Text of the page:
US moves to block Chinese purchase of German tech firm Aixtron


By Paul Handley, AFP

WASHINGTON–U.S. President Barack Obama on Friday moved to block a Chinese company’s purchase of German semiconductor equipment maker Aixtron by rejecting the inclusion of Aixtron’s U.S. business in the deal. The U.S. Treasury Department said a review by the Committee on Foreign Investment in the United States (CFIUS) chaired by Obama found the risks posed by the deal, which could place sensitive technology with potential military applications in Chinese hands, were too great. “CFIUS and the president assess that the transaction poses a risk to the national security of the United States that cannot be resolved through mitigation,” the Treasury said in a statement. It said publicly traded Aixtron SE’s expertise in technology key to making advanced compound semiconductors used for LED lighting, lasers and solar cells also has military applications. Washington does not want to see such technology end up in the hands of the Chinese government-backed company which wants to buy Aixtron, Grand Chip Investment. The Treasury said Aixtron’s U.S. business is an important contributor to that technology. In late October, the German government withdrew its initial approval for the 670 million euro (US$714 million) takeover after Washington raised security concerns. Citing German intelligence sources, Handelsblatt daily reported that the United States had expressed fears that China could use Aixtron technology to bolster its nuclear program. After receiving the information, the German economy ministry said on Oct. 24 that it would reopen its review of the deal. Chinese Government Role Cited The U.S. Treasury said Friday that Grand Chip is a German company expressly set up for the deal and is “ultimately owned by investors in China, some of whom have Chinese government ownership.” It added that the deal would be financed by a unit of China IC Industry Investment Fund, a Chinese government-supported industrial investment fund designed to support the country’s integrated circuit industry. The Treasury statement did not say what military application of the German company’s technology had concerned U.S. officials. Aixtron’s specialty is a technology for depositing thin layers of atoms on semiconductor wafers that are used in electronic devices and systems that produce, control and convert light. It is popularly used in making solar cells.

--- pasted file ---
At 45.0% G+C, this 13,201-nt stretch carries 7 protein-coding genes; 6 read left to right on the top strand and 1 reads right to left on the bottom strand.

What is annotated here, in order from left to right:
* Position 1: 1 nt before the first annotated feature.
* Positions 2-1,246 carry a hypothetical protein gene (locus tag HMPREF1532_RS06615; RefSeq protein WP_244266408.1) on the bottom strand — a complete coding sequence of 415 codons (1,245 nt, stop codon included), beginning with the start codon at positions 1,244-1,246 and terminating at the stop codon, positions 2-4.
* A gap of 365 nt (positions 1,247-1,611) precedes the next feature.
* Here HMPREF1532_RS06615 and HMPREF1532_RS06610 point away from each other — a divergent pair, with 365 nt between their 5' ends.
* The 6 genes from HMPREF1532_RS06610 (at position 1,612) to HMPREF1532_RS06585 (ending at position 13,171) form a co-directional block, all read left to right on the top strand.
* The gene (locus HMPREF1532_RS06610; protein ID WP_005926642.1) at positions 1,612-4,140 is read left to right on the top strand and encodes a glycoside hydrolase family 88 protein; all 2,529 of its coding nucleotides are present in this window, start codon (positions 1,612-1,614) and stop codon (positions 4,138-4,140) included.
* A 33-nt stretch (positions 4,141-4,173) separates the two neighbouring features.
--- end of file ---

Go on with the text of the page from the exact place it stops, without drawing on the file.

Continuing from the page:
Chinese Foreign Ministry spokesman Geng Shuang warned against interference, in comments to AFP. “This acquisition you mentioned is a normal business activity,” he said. “Since it’s a normal commercial acquisition, it should follow the normal principles and the rules of the market. We hope that there will not be an excessive political interpretation on this acquisition or political interference in it.”